Alternative interpretations of dead floret retention seem to be implausible: shading the follicles from direct sunlight to prevent premature opening only serves to highlight the importance of delaying this until the ideal recruitment conditions are created by fire. If complete concealment of the fruits from granivores, such as the cockatoo Calyptorhynchus latirostris (Lamont et al., 2007), was critical for fitness, this should not have been delayed by 40 My, as these birds arrived long before the evolution of Banksia (Barker et al., 2004). The florets make a negligible contribution to flammability in terms of combustible carbon content of the above-ground plant (Witkowski & Lamont, 1996), if the aim was to ‘kill thy neighbour’ (Bond & Midgley, 1995), that gives the species a fitness advantage. If serotiny/seed release can best be considered as a fire-dependent trait and dead floret retention a fire-enhancing trait, and they originated and evolved together, it seems reasonable to conclude that Banksia evolved in a fire-prone environment. The rainforest sister groups of Banksia, here taken as Macadamia and Musgravea, lack both of these traits. A drought-prone environment is neither adequate nor conducive to the same pairing of traits (later evolution showed that they are optional and independent traits). Patches of sclerophyll vegetation occurred (probably in southwest Australia; Hopper & Gioia, 2004) among the rainforest clothing Australia at 61 Ma that could ignite at intervals shorter than the lifespans of the ancestral banksias (Enright et al., 1998), and these traits enabled them to invade and flourish there.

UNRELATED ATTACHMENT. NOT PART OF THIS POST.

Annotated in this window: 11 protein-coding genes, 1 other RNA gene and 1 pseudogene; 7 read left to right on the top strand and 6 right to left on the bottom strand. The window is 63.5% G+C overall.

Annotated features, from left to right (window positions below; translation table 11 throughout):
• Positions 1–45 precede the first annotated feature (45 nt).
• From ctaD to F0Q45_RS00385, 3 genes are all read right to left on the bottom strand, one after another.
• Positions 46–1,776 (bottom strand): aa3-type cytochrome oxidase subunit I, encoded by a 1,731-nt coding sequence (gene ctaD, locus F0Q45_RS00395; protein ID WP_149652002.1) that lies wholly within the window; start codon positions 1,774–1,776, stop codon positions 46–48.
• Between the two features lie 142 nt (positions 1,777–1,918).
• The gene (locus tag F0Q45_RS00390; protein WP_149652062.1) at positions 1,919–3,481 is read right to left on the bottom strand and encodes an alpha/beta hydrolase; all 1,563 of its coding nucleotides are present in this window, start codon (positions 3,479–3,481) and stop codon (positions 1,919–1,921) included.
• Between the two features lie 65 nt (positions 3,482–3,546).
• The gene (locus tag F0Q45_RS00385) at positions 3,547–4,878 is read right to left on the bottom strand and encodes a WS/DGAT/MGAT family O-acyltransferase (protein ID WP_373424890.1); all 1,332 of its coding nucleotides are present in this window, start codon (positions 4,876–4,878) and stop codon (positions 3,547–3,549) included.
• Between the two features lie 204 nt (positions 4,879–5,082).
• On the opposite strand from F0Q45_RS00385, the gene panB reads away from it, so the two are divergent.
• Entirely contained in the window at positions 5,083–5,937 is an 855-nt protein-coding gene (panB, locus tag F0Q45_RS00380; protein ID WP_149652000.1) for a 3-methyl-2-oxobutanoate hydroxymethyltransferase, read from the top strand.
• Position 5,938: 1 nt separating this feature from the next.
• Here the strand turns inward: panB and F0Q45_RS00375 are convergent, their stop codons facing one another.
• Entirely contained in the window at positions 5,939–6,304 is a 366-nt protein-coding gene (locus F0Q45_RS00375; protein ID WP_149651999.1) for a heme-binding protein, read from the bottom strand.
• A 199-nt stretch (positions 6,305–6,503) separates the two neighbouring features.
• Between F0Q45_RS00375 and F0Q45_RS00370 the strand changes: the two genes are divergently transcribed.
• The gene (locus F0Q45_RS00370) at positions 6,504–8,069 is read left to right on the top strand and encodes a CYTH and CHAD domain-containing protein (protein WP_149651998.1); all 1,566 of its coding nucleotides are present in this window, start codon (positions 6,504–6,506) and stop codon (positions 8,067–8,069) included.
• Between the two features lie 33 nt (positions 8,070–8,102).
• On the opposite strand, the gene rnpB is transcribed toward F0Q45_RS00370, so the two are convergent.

Is there also adaptive significance in the recent loss of serotiny and floret shedding among some species? Not only does floret shedding precede the loss of serotiny by 15 My (necessary in the absence of fire as noted above), but the latter began only 10 Ma. This is in special habitats in which plants may escape fire and where interfire recruitment is likely (Lamont & Connell, 1996): B. dentata is confined to savanna/grasslands (that arose world-wide 8 Ma; Edwards et al., 2010) where the almost annually occurring ground fires would fail to reach the cones of this tree, thus being ineffective as a seed release mechanism; B. verticillata (rock outcrops) and B. littoralis (swamp margins) are not reliably fire prone; B. integrifolia and B. grandis may be tall trees whose cones again may escape the heat from noncrown fires.